So my equivalent of this cinematic convention is the work I'm doing to build up my monthly mileage. In my movie, you would see a series of shots of me taking off on my daily runs, with a calender showing the day of the week superimposed transparently over my disappearing silhouette. In one shot, I'd pull up at the finish, look at my Garmin, and gasp at the evidence of improvement. My legs would bulge with muscle tone and I'd resemble one of those ectomorphs who start races in the front row and finish before most runners reach the halfway mark.

Well, in the 50 days since I rebooted my running approach, I've made some gains, but it's nothing dramatic. I've doubled my monthly distance in that time and my average run is a half a mile longer than it was in April. Despite all this running, my average pace has improved zilch. However, in the same period, my average heart rate during runs has dropped 8 bpm. That's telling me my fitness is improving, but I'm not taking advantage of it. I'm going to try to focus on that tomorrow to see if it's that simple. In the movies, the hero turns their hard work into victory. I'd settle for a mid-pack pace.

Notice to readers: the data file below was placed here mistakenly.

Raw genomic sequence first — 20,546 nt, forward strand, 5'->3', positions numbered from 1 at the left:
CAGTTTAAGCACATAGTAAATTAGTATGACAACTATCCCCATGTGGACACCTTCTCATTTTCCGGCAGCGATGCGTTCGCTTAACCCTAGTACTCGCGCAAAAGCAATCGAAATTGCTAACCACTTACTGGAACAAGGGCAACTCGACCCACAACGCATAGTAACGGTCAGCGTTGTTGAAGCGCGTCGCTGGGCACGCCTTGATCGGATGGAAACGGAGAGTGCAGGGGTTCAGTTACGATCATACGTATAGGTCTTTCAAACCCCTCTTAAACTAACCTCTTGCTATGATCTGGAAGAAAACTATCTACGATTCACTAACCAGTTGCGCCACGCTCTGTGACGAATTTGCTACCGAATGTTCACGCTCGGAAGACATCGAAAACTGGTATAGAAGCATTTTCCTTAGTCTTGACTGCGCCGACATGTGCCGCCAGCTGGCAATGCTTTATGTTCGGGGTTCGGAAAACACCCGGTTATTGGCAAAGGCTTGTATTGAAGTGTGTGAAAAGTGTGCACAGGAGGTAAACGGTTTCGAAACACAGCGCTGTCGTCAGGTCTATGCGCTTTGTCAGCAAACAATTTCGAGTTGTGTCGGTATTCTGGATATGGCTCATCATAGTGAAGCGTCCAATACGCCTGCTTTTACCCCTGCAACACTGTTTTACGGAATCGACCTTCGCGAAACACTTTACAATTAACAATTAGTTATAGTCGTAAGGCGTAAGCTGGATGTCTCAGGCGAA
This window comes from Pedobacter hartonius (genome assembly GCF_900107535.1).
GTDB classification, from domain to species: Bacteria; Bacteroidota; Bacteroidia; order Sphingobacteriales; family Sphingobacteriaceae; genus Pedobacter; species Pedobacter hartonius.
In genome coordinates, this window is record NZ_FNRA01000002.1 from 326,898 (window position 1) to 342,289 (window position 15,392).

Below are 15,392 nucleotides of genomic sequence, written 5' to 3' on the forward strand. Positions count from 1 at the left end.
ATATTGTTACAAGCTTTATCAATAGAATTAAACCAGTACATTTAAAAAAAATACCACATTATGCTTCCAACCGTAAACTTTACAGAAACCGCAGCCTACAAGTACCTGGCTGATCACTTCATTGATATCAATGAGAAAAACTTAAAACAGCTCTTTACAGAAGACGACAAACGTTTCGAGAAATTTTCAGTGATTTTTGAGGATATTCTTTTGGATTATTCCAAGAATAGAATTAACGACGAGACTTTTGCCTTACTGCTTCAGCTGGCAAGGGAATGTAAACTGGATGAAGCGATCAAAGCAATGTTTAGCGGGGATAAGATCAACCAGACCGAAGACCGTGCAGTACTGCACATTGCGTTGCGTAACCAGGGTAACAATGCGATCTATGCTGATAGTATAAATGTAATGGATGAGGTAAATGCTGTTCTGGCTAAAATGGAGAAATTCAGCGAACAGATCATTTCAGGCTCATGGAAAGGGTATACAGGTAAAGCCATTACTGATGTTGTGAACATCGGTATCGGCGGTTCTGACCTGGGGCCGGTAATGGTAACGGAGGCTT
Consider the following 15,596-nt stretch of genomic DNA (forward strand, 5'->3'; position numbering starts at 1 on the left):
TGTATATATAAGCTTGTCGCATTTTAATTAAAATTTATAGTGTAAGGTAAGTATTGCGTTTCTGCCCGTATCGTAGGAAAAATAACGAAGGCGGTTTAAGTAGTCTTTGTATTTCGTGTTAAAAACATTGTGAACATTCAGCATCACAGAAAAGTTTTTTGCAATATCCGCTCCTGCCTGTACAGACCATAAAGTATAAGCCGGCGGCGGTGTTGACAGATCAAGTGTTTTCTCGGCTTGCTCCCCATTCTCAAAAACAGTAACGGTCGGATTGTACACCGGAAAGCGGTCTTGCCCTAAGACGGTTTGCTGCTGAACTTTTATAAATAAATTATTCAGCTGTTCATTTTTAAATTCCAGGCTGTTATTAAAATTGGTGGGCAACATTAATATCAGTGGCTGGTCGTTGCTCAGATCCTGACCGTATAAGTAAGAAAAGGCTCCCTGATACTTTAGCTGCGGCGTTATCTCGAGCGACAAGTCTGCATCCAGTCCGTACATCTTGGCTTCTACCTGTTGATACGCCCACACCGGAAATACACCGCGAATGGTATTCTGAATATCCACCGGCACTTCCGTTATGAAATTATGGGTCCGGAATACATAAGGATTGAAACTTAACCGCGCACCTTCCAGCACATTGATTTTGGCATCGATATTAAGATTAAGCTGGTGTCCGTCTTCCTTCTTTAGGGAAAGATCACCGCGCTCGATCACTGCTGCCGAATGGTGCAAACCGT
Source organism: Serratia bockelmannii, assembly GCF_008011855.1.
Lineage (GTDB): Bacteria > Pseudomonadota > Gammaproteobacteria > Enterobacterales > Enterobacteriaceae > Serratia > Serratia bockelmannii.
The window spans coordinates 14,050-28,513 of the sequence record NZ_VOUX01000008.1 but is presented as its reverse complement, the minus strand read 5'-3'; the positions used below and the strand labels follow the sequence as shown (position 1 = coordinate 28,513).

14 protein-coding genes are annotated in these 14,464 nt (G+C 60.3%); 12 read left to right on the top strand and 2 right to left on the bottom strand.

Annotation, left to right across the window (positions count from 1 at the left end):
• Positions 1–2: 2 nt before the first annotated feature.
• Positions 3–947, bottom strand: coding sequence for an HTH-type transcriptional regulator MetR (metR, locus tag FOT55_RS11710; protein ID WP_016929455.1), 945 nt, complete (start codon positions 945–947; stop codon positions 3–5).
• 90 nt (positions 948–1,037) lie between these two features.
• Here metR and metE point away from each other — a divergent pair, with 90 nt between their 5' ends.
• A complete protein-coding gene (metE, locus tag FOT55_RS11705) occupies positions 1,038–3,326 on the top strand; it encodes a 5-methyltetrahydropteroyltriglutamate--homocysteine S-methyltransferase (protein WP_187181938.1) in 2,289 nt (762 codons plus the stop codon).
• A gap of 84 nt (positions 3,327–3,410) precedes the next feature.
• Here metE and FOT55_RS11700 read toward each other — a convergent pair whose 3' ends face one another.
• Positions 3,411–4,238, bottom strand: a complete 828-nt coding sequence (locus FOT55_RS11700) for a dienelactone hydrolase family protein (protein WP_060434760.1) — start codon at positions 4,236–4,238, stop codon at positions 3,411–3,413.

Friday, June 21, 2019

The shoes I run in, ran in and revere

All hail the OG Kinvara!
Unless you are a runner who follows in the barefoot steps of Abebe Bikila, chances are that you've put some time into selecting, using and eventually discarding your running shoes. In the ten years since running became an important part of my lifestyle, I've probably owned over 30 pairs of trainers. I still have a lot of them, but quite a few have been donated or trashed due to their condition. I have one pair that I no longer use, but will never give up. Yes, I'm talking to you, original Kinvara.

Now that I no longer spend 2-3 hours a day commuting, I have more time to focus on the details of life. Upping my running from three to six days a week has caused me to pay more attention to my gear. More running means more running clothes and I'm planning to go through my sizable collection of running shirts to see what to keep or donate. Today I took on the easier task of addressing the assemblage of running shoes in my gear cabinet and you can see the results further below.

Over the years I've owned just about every major brand of running shoe: ASICS, Nike, Adidas, New Balance, Saucony, Brooks, along with some less well known brands such as Karhu, Helly Hansen, Spira and Sketchers. Many of these shoes were sent to me by manufacturers when I was maintaining Emerging Runner's sister site, Runner's Tech Review. Some shoes were worn over 1,000 miles, but a couple of pairs were donated after only a few runs.